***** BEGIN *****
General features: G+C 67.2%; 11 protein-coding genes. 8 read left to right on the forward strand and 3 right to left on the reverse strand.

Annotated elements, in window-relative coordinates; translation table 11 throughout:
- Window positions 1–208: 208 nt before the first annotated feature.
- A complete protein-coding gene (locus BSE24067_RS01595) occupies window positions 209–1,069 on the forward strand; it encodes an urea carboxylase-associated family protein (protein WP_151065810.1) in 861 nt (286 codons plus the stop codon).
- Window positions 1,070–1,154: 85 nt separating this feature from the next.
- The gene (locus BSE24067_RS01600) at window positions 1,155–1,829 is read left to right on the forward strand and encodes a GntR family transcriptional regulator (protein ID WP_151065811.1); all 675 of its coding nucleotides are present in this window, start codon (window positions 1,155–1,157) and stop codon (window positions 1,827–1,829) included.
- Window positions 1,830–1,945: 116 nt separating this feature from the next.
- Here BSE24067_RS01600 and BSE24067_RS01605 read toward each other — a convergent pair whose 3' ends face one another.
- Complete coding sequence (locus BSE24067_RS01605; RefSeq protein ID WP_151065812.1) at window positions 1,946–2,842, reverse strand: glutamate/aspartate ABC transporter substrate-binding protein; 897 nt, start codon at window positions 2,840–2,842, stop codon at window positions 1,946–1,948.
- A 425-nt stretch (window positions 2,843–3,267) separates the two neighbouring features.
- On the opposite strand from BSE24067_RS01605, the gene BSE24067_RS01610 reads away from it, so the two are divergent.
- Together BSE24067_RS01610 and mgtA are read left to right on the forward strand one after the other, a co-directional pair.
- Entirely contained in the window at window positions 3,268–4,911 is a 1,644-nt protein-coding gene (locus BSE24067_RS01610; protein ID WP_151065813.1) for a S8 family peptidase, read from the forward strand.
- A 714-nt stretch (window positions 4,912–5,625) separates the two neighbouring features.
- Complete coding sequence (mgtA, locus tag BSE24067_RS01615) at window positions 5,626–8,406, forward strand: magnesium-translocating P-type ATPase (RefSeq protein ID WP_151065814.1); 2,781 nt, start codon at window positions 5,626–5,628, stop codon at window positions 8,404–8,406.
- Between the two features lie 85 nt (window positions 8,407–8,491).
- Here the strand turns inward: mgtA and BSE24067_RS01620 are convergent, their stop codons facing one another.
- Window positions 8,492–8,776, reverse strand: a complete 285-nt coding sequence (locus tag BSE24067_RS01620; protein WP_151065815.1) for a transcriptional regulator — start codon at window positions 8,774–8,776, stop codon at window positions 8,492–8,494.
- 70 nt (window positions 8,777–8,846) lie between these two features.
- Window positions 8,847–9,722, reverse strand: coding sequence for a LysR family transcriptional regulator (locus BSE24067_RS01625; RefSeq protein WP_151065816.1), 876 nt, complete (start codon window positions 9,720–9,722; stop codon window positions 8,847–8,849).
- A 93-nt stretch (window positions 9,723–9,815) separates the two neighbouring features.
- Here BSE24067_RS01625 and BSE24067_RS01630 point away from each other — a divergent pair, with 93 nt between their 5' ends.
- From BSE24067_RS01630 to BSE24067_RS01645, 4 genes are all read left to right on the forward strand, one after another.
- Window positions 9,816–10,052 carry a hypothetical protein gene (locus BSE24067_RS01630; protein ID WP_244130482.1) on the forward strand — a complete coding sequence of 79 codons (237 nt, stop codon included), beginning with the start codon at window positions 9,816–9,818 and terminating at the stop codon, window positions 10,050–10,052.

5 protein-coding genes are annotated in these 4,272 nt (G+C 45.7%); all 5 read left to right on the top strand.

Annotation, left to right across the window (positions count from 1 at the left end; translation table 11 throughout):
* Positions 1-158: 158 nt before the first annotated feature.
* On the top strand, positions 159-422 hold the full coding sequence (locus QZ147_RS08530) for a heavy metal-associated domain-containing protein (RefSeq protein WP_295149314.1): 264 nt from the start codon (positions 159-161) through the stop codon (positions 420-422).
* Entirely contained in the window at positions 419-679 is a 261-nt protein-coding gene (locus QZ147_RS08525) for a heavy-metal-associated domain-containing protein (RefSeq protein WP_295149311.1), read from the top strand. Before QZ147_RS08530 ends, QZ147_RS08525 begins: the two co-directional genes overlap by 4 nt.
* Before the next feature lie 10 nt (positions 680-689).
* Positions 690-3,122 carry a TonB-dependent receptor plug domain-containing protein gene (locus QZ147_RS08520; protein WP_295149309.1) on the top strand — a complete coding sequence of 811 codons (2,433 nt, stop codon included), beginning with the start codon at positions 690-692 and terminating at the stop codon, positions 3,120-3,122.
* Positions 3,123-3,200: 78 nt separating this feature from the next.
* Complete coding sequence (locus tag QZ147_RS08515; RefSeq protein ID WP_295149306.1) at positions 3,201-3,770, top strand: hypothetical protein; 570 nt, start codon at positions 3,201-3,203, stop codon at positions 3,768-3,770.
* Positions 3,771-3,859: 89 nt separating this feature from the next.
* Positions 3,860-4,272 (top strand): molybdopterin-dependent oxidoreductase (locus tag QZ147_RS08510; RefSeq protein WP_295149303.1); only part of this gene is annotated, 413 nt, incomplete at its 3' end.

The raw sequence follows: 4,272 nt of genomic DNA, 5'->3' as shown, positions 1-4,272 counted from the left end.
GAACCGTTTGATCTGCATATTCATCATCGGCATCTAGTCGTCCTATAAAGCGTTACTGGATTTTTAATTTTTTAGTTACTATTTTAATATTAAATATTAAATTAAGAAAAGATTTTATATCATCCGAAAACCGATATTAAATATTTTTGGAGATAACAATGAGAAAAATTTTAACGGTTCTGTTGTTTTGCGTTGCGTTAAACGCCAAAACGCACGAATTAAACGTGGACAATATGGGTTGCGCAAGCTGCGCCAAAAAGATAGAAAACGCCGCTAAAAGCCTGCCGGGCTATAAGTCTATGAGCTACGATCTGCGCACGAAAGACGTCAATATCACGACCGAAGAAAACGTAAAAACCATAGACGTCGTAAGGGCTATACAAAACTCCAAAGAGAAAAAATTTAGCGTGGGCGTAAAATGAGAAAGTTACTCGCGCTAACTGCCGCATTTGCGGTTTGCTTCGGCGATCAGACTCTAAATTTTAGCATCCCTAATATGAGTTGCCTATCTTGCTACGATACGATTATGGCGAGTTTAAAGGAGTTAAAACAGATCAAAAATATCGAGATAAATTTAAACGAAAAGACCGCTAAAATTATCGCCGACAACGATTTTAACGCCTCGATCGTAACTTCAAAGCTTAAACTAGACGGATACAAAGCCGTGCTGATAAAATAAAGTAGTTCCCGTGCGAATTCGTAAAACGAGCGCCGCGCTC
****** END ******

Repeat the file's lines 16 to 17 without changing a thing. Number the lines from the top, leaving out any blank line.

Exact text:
- Between the two features lie 85 nt (window positions 8,407–8,491).
- Here the strand turns inward: mgtA and BSE24067_RS01620 are convergent, their stop codons facing one another.